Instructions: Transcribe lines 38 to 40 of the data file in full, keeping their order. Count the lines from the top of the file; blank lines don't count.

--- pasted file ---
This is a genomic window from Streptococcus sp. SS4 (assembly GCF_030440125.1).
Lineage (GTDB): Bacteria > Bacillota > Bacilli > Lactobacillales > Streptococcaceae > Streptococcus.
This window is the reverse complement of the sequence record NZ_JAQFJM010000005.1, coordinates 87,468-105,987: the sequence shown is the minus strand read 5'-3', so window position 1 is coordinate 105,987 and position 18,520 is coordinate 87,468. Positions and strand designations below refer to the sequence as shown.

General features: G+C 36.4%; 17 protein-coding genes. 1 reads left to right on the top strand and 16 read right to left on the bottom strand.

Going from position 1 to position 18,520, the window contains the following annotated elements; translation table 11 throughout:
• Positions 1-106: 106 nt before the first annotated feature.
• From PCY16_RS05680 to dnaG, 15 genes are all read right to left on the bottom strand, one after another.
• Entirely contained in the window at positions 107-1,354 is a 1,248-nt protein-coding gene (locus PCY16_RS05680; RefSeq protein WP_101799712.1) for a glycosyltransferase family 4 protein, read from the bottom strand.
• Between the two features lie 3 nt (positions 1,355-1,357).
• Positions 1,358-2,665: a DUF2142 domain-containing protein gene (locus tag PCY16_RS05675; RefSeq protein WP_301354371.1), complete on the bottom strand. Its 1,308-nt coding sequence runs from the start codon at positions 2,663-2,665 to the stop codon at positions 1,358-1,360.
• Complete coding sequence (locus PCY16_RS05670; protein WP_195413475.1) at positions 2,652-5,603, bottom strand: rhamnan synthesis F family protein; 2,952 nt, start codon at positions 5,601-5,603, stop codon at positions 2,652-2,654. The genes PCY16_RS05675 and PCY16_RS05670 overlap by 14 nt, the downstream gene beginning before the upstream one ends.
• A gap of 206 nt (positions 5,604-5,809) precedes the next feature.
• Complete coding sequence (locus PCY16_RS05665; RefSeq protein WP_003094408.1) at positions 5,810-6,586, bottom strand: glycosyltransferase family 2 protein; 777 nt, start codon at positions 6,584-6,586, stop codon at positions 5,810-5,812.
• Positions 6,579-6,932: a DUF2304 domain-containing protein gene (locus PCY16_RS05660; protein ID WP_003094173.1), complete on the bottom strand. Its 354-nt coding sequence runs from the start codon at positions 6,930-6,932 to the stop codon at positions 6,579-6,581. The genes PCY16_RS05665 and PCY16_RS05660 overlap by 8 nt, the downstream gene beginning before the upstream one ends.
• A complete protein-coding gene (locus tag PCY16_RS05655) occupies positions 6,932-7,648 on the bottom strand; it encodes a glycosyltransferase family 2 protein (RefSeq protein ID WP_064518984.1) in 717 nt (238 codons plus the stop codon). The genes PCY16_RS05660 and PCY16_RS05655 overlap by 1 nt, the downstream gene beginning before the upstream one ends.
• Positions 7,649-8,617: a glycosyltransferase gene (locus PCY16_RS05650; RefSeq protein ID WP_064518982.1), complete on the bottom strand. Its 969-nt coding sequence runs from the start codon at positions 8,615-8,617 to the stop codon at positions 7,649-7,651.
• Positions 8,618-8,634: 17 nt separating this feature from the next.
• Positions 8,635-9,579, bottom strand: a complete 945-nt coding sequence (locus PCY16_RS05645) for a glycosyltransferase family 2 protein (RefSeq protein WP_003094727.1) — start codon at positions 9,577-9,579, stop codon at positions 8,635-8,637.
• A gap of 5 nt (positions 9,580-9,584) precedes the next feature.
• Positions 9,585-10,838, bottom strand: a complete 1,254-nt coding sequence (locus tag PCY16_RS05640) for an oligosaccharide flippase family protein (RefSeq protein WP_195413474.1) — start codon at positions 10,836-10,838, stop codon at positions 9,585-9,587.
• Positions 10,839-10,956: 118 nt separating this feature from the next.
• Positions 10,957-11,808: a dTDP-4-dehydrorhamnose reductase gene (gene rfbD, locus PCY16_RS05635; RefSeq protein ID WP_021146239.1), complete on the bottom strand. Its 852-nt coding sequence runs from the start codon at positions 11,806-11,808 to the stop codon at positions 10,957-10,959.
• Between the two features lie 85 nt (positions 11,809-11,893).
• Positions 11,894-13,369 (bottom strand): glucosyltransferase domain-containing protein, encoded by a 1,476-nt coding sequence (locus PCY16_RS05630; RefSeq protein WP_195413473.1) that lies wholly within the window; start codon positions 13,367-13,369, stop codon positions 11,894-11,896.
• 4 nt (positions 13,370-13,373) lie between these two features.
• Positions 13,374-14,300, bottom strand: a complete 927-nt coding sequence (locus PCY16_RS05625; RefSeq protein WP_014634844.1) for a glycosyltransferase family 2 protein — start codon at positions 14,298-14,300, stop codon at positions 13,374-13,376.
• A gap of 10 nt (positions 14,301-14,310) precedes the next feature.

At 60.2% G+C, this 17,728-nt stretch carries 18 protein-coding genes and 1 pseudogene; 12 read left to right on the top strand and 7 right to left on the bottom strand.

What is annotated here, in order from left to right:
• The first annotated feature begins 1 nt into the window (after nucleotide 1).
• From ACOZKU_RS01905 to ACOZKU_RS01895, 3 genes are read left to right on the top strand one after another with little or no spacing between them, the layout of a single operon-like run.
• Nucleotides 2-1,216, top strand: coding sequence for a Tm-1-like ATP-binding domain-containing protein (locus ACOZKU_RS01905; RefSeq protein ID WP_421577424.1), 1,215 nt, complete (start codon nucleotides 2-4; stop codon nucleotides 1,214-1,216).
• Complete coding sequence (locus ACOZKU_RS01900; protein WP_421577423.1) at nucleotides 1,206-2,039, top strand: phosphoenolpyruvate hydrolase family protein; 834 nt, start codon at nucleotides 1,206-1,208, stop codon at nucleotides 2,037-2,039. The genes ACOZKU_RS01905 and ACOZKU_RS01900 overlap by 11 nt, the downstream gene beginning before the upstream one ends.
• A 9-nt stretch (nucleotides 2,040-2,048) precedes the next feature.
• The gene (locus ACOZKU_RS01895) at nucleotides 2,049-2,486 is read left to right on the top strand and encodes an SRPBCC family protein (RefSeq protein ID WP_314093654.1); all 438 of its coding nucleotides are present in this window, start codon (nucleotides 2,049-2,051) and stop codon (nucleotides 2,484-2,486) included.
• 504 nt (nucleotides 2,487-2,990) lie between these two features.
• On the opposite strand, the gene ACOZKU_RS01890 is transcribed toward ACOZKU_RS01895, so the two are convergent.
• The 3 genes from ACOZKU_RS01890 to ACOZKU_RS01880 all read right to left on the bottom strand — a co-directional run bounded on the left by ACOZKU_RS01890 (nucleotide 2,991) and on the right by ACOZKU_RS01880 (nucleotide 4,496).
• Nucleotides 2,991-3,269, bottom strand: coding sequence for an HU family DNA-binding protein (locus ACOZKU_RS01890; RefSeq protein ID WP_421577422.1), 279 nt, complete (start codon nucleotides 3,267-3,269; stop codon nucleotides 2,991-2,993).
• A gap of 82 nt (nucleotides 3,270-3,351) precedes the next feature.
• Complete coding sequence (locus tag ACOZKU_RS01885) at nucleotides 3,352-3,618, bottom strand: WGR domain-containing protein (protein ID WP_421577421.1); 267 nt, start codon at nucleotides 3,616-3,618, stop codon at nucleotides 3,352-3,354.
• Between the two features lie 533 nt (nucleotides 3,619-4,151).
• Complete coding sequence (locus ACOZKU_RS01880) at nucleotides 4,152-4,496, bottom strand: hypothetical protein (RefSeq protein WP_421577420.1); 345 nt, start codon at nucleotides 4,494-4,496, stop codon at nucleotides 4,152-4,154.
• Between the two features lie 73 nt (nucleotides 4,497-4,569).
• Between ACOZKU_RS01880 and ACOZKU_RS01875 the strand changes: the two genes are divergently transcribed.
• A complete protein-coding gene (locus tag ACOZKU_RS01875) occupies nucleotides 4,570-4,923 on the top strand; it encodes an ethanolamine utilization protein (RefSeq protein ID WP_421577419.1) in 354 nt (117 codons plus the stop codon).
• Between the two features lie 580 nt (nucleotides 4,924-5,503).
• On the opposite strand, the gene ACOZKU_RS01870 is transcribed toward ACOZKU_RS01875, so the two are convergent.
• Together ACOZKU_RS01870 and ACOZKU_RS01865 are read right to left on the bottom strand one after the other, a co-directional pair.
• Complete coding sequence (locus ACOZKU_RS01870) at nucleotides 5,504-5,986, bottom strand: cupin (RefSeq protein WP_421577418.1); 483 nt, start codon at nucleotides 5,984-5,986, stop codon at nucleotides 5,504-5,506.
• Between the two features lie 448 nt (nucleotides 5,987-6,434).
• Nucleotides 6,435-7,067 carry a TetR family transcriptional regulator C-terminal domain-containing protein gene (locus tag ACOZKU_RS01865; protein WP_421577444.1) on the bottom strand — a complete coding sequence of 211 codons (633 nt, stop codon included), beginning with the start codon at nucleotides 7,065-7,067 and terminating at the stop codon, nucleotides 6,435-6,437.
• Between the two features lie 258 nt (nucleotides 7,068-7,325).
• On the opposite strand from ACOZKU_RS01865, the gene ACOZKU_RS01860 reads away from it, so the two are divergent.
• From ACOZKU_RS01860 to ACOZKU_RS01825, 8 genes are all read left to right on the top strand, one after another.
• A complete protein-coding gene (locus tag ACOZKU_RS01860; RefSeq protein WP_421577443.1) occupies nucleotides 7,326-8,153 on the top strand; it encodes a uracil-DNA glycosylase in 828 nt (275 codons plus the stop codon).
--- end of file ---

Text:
• The 3 genes from ACOZKU_RS01890 to ACOZKU_RS01880 all read right to left on the bottom strand — a co-directional run bounded on the left by ACOZKU_RS01890 (nucleotide 2,991) and on the right by ACOZKU_RS01880 (nucleotide 4,496).
• Nucleotides 2,991-3,269, bottom strand: coding sequence for an HU family DNA-binding protein (locus ACOZKU_RS01890; RefSeq protein ID WP_421577422.1), 279 nt, complete (start codon nucleotides 3,267-3,269; stop codon nucleotides 2,991-2,993).
• A gap of 82 nt (nucleotides 3,270-3,351) precedes the next feature.